First-ever Chinese Language Day celebrated at UN

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The United Nations celebrated the first Chinese Language Day Friday as part of an initiative to raise awareness and respect for the history, culture and achievements of each of the six official languages of the world body.

"The Chinese language was designated as one of the official languages of the United Nations from its very beginning. It is one of the most ancient and widely spoken languages in the world," said Kiyo Akasaka, under-secretary-general for the Department of Public Information (DPI) and coordinator for multilingualism at the UN.

Addressing some 100 UN staff and diplomats attending the ceremony, Akasaka said he was very happy to see the strong interest in the Chinese Language Day from so many diverse UN offices and groups who work with Chinese on a daily basis.

"We are delighted to draw attention to the beauty, history and cultural importance of the Chinese language," Akasaka said.

In order to show his own appreciation of Chinese poetry, Akasaka, who is a Japanese national, surprised the audience by showing his own Chinese calligraphy.

Li Baodong, permanent representative of Chinese Mission to the United Nations, said that it is of great significance to celebrate the Chinese Language Day for the first time in the UN history.

"We sincerely hope that the celebrations will further expand the influence of Chinese as an UN official language and offer a window of opportunity for more people to meet and learn about the time-honored and splendid Chinese civilization and culture," Li said.

According to incomplete statistics, as many as 1.4 billion people in the world speak Chinese. In other words, one in every five people in the world speak the language.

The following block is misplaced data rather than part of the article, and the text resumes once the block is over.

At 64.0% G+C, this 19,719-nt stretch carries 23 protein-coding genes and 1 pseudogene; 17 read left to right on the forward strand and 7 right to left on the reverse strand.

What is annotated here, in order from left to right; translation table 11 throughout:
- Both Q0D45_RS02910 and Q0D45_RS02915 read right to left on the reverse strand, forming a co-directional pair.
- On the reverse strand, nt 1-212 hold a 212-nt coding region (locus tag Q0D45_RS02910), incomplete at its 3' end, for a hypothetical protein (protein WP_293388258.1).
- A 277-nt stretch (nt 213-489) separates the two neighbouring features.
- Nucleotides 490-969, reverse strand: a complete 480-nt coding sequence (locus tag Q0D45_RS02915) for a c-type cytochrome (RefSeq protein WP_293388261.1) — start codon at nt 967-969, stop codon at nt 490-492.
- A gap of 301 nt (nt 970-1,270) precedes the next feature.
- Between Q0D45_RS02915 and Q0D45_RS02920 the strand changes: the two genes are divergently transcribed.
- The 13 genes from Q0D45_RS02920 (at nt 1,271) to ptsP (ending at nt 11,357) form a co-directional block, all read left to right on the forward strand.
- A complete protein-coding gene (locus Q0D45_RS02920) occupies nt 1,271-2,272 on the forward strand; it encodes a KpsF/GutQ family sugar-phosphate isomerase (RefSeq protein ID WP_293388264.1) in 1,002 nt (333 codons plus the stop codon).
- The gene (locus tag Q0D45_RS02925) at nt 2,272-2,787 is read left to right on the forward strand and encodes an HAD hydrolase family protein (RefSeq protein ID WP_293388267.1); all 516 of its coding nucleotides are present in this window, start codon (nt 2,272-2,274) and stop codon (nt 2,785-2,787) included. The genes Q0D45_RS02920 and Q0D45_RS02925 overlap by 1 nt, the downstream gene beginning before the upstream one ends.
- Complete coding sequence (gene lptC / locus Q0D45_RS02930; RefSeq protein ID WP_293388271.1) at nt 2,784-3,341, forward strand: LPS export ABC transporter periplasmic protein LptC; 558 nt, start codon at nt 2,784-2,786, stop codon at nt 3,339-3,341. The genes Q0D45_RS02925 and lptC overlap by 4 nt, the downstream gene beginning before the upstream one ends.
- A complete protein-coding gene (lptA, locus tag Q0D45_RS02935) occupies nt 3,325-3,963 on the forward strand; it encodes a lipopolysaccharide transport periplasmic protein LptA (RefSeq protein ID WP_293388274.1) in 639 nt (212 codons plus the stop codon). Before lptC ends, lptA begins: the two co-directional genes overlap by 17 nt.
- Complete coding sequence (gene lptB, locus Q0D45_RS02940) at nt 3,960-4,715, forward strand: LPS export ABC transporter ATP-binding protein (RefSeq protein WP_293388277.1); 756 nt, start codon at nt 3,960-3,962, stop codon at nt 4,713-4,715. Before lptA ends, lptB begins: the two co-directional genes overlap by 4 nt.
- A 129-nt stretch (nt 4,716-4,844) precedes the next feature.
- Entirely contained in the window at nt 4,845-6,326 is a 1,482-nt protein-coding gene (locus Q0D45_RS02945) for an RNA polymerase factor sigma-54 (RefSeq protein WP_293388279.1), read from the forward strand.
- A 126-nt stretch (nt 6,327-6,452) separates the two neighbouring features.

"More and more institutions are studying the Chinese language, and more and more universities and middle schools have opened Chinese language courses. The 'Chinese language craze' is spreading across the world," Li said.

Also at the ceremony, the UN Singers sang a famous Chinese song "Mo Li Hua" (Jasmine) and UN students of Chinese read a poem by ancient Chinese poet Li Bai.

The initiative of the UN Language Days was launched in February this year in order to celebrate multilingualism and cultural diversity as well as to promote equal use of all six of its official working languages throughout the organization.

The dates for the Language Days were selected by the Department of Public Information for their symbolic or historic significance in connection with each language.

The Chinese Language Day falls on April 20 to remember the invention of Chinese characters by Cangjie.

While the first Chinese Language Day celebrated on November 12, it will be observed on April 20 since 2011.

The other five Language Days are Arabic: December 8, the date on which the United Nations General Assembly designated Arabic as the sixth official language of the United Nations in 1973; English: April 23, traditionally recognized as William Shakespeare's birthday; French: March 20, International Day of Francophonie; Russian: June 6, the birthday of Alexander Pushkin, considered by many to be the greatest Russian poet; Spanish: October 12, to coincide with Spanish National Day.

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